Interventional radiology: Indications and best practices

Michael J. Arnold*, Jonathan J. Keung, Brent McCarragher

*Corresponding author for this work

Research output: Contribution to journalArticlepeer-review

20 Scopus citations


Interventional radiology employs image-guided techniques to perform minimally invasive procedures for diagnosis and treatment. Interventional radiology is often used to place central venous catheters and subcutaneous ports, with some evidence of benefit over surgical placement. Arterial embolization procedures are used to manage many types of hemorrhage and are highly effective for severe postpartum hemorrhage. Vascular interventions, such as endovascular treatment of varicosities, acute limb ischemia, and pulmonary embolism, are superior to surgical interventions. For chronic limb ischemia and deep venous thrombosis, the choice of therapy is not as clear. Inferior vena cava filters can be placed and removed endovascularly, but there is a significant risk of complications that increases over time. Vascular interventions can be effective for scrotal varicocele and uterine fibroids, although fibroid treatment is limited by high recurrence rates. Image-guided percutaneous drainage and biopsy have become standard of care. Interventional approaches are being used in oncology for local diagnosis and treatment. Percutaneous ablation and targeted delivery of chemotherapy and radiation therapy are being developed as alternatives when surgery is not practical. Vertebroplasty and kyphoplasty provide significant pain and functional improvement in patients with spinal metastases.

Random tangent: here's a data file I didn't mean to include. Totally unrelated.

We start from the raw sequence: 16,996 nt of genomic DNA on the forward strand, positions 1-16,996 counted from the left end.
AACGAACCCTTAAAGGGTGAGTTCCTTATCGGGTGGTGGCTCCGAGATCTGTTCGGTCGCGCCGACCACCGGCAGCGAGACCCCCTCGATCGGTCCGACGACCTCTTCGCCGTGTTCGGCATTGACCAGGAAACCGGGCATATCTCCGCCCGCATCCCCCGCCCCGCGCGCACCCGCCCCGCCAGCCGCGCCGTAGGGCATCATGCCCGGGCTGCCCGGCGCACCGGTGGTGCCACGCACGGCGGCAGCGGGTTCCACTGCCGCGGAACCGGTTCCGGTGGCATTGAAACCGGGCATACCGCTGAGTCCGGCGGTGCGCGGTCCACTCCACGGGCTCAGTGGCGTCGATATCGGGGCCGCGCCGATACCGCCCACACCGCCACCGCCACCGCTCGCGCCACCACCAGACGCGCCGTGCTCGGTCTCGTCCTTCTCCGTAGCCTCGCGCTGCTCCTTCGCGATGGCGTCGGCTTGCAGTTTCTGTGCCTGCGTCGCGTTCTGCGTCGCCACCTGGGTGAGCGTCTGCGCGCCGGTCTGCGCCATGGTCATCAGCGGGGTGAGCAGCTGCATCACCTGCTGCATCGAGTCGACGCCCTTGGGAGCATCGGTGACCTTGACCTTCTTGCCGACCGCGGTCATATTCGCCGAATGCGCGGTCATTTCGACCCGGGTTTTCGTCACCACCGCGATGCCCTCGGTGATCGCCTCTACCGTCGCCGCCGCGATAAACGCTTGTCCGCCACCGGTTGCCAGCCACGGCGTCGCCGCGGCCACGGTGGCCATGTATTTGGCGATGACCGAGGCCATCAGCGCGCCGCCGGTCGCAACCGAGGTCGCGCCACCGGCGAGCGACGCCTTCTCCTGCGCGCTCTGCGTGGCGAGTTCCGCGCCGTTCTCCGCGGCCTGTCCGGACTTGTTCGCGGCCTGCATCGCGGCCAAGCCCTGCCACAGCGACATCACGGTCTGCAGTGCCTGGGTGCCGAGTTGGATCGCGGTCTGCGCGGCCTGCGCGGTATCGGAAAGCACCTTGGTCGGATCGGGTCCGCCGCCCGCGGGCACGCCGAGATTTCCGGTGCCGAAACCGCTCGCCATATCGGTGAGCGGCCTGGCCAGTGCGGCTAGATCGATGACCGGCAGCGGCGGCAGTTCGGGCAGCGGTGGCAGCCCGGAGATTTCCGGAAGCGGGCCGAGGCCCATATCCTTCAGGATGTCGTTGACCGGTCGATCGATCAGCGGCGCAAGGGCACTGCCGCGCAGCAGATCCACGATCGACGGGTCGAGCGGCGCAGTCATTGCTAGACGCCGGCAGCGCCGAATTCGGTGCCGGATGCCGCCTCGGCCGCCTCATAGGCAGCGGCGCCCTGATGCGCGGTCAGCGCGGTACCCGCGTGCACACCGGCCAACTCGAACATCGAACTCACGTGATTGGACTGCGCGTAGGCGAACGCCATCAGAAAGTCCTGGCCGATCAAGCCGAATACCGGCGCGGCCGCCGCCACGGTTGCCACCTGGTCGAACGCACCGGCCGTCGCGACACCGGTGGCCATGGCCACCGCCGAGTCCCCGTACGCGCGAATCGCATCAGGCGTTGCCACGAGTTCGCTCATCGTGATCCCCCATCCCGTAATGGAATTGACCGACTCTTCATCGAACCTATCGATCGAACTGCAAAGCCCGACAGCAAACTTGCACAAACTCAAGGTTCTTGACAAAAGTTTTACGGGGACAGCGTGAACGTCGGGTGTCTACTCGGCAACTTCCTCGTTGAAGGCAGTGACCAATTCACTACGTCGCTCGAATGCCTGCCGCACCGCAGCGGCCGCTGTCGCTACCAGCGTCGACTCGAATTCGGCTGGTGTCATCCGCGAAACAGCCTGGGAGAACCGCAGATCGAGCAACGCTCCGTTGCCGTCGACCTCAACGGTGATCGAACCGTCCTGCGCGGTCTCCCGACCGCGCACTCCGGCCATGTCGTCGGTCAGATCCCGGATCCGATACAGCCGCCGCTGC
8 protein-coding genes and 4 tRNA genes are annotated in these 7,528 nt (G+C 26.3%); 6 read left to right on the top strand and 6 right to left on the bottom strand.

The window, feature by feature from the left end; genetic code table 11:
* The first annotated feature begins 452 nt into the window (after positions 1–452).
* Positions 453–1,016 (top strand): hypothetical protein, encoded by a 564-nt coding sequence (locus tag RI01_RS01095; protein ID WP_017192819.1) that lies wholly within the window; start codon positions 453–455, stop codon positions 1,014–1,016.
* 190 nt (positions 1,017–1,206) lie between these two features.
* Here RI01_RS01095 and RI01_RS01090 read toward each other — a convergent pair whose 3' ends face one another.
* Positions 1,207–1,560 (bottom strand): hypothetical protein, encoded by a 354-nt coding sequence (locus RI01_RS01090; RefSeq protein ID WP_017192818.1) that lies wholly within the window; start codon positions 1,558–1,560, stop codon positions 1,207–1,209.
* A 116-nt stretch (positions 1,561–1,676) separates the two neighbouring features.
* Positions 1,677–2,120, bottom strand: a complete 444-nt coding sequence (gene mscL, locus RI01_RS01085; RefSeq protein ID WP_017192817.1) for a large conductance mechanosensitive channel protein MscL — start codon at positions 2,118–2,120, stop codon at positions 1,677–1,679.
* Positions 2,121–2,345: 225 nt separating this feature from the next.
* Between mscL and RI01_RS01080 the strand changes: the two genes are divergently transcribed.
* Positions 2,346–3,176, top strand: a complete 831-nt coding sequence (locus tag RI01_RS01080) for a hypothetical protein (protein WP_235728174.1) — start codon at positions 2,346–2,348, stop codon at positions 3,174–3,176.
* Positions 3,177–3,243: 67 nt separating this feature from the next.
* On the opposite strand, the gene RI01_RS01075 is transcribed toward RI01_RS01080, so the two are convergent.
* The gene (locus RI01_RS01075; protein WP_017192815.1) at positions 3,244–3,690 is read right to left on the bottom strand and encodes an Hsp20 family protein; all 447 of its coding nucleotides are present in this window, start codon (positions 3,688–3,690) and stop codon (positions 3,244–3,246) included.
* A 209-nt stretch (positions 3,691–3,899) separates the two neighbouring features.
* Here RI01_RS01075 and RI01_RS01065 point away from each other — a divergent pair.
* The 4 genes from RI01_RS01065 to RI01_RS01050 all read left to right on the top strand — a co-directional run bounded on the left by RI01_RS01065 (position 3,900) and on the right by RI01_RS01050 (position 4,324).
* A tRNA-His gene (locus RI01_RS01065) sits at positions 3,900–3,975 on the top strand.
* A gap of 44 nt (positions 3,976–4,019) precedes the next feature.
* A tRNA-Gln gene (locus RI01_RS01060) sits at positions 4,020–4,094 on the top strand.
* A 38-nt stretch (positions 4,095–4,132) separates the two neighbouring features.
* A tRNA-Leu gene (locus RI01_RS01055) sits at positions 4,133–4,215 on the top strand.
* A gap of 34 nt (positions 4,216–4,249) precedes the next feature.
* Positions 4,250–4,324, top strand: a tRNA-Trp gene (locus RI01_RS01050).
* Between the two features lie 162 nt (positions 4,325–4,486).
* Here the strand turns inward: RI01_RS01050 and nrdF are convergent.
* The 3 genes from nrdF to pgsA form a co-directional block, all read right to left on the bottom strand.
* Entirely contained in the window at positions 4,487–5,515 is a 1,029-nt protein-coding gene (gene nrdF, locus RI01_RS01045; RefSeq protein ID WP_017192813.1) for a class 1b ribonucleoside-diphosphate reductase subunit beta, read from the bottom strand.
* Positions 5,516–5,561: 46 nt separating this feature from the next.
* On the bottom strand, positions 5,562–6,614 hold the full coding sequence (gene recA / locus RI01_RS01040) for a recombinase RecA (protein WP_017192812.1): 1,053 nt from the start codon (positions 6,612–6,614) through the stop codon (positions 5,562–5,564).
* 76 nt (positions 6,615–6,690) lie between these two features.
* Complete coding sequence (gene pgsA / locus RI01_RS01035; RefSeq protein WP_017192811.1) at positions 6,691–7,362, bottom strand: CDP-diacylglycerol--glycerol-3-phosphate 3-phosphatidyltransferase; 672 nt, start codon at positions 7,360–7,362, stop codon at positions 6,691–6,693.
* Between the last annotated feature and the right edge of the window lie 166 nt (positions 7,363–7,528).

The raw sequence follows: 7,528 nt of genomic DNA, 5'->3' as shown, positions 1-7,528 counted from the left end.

Original languageEnglish
Pages (from-to)547-556
Number of pages10
JournalAmerican Family Physician
Issue number9
StatePublished - 1 May 2019
Externally publishedYes


Dive into the research topics of 'Interventional radiology: Indications and best practices'. Together they form a unique fingerprint.

Cite this